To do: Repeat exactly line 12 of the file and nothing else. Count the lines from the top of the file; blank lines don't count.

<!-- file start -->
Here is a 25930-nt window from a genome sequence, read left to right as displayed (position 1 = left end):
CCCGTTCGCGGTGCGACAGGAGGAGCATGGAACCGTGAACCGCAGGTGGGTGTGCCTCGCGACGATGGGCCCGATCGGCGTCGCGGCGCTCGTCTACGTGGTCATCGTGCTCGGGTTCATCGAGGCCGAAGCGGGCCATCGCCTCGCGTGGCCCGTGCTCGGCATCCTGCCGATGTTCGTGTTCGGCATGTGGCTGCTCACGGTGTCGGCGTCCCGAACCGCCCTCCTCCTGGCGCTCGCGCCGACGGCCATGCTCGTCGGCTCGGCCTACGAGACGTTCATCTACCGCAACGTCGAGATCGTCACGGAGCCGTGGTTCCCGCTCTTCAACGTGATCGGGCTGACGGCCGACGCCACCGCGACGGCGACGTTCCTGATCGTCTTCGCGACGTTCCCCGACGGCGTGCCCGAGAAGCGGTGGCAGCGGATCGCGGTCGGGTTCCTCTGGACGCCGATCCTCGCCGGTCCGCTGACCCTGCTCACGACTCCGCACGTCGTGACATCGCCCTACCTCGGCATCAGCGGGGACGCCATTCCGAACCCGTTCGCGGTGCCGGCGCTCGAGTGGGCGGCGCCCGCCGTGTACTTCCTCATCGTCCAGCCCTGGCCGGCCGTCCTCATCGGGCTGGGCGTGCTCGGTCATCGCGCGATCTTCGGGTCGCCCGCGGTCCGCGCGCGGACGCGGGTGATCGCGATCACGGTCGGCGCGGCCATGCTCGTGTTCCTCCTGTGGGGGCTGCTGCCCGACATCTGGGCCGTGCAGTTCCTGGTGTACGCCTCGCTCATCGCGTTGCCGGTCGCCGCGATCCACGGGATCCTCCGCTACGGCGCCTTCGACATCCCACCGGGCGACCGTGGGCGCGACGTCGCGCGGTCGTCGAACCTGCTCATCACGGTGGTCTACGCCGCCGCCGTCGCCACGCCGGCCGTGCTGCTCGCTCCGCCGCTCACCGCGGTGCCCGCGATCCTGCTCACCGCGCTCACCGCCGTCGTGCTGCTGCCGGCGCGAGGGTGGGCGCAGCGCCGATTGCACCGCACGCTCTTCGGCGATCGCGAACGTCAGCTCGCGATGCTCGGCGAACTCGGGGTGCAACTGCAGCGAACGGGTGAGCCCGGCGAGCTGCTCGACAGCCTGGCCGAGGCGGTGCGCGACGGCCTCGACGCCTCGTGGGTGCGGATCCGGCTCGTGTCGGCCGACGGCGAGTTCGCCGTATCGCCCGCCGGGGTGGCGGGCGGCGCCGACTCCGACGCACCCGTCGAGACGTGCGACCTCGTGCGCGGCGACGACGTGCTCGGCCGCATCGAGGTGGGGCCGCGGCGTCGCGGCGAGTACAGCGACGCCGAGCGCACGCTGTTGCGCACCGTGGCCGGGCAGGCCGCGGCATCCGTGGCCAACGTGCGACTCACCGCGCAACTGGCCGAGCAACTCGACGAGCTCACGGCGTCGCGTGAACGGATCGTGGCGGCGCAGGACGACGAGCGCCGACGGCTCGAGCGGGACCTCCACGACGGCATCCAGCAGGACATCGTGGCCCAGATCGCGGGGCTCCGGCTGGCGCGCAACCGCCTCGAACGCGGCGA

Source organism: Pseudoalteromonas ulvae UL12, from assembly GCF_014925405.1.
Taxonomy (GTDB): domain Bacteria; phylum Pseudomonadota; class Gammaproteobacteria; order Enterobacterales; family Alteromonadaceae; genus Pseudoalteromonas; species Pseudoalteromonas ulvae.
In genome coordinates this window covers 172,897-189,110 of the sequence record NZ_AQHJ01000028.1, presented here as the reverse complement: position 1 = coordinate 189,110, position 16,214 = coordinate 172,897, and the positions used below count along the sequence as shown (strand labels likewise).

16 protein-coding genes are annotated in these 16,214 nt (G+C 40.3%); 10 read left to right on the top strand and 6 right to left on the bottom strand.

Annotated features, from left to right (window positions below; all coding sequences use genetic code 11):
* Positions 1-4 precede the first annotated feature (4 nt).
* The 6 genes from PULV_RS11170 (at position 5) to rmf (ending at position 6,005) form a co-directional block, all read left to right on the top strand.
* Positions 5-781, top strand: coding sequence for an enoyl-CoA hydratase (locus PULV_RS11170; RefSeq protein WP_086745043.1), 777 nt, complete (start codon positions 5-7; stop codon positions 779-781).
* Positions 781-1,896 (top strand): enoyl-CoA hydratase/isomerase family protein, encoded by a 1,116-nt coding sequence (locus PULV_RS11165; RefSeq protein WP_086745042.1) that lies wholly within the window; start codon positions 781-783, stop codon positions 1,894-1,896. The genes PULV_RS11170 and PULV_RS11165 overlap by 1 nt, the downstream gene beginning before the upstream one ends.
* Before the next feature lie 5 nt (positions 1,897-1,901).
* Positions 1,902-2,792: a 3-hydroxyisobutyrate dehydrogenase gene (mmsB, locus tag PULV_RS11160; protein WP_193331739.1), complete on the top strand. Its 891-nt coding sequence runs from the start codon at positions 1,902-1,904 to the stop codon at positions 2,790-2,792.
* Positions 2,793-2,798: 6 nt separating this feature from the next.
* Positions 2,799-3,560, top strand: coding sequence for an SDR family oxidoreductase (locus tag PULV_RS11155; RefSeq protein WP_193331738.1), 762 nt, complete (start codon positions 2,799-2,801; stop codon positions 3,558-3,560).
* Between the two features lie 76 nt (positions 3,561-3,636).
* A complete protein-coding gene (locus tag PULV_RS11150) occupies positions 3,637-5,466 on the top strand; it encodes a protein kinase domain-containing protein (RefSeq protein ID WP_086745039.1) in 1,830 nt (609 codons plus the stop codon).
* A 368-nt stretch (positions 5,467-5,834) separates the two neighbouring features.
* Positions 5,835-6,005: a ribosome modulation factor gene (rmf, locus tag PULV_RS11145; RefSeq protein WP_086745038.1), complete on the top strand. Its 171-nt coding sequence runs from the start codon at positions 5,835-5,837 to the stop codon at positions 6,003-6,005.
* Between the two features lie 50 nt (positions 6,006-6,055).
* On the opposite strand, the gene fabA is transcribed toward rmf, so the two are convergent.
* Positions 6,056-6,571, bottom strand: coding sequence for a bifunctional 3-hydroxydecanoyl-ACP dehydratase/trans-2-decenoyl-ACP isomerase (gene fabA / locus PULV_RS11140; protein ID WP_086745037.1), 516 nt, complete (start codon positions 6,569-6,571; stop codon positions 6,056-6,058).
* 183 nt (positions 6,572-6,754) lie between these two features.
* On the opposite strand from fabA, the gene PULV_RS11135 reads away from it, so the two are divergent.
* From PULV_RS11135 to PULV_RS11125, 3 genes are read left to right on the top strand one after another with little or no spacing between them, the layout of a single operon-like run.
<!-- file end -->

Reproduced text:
* Before the next feature lie 5 nt (positions 1,897-1,901).